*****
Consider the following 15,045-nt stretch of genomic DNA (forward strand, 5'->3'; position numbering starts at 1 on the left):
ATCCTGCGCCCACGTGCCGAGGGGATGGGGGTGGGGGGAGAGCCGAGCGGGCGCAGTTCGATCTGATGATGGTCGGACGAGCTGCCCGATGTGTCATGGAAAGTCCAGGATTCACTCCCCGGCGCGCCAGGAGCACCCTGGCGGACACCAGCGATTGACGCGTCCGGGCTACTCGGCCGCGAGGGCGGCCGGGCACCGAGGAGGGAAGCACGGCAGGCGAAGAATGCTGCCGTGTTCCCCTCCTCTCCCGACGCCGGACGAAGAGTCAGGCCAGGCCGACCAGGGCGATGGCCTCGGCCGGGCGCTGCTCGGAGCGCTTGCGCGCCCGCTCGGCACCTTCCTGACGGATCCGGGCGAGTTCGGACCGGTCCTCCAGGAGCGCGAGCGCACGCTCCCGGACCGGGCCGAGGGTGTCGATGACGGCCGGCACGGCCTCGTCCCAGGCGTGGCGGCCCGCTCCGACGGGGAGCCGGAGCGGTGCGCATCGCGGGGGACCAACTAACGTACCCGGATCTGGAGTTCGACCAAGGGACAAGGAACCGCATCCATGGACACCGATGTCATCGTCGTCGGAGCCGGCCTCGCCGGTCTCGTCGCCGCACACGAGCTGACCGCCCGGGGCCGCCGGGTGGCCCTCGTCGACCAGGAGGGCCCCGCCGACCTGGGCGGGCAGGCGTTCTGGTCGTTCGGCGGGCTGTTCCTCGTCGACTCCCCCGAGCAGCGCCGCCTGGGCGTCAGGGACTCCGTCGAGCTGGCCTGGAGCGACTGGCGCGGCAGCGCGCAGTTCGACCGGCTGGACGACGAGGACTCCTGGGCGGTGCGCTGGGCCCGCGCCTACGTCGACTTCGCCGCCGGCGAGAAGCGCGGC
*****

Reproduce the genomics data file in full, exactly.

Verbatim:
Consider the following 15,045-nt stretch of genomic DNA (forward strand, 5'->3'; position numbering starts at 1 on the left):
ATCCTGCGCCCACGTGCCGAGGGGATGGGGGTGGGGGGAGAGCCGAGCGGGCGCAGTTCGATCTGATGATGGTCGGACGAGCTGCCCGATGTGTCATGGAAAGTCCAGGATTCACTCCCCGGCGCGCCAGGAGCACCCTGGCGGACACCAGCGATTGACGCGTCCGGGCTACTCGGCCGCGAGGGCGGCCGGGCACCGAGGAGGGAAGCACGGCAGGCGAAGAATGCTGCCGTGTTCCCCTCCTCTCCCGACGCCGGACGAAGAGTCAGGCCAGGCCGACCAGGGCGATGGCCTCGGCCGGGCGCTGCTCGGAGCGCTTGCGCGCCCGCTCGGCACCTTCCTGACGGATCCGGGCGAGTTCGGACCGGTCCTCCAGGAGCGCGAGCGCACGCTCCCGGACCGGGCCGAGGGTGTCGATGACGGCCGGCACGGCCTCGTCCCAGGCGTGGCGGCCCGCTCCGACGGGGAGCCGGAGCGGTGCGCATCGCGGGGGACCAACTAACGTACCCGGATCTGGAGTTCGACCAAGGGACAAGGAACCGCATCCATGGACACCGATGTCATCGTCGTCGGAGCCGGCCTCGCCGGTCTCGTCGCCGCACACGAGCTGACCGCCCGGGGCCGCCGGGTGGCCCTCGTCGACCAGGAGGGCCCCGCCGACCTGGGCGGGCAGGCGTTCTGGTCGTTCGGCGGGCTGTTCCTCGTCGACTCCCCCGAGCAGCGCCGCCTGGGCGTCAGGGACTCCGTCGAGCTGGCCTGGAGCGACTGGCGCGGCAGCGCGCAGTTCGACCGGCTGGACGACGAGGACTCCTGGGCGGTGCGCTGGGCCCGCGCCTACGTCGACTTCGCCGCCGGCGAGAAGCGCGGC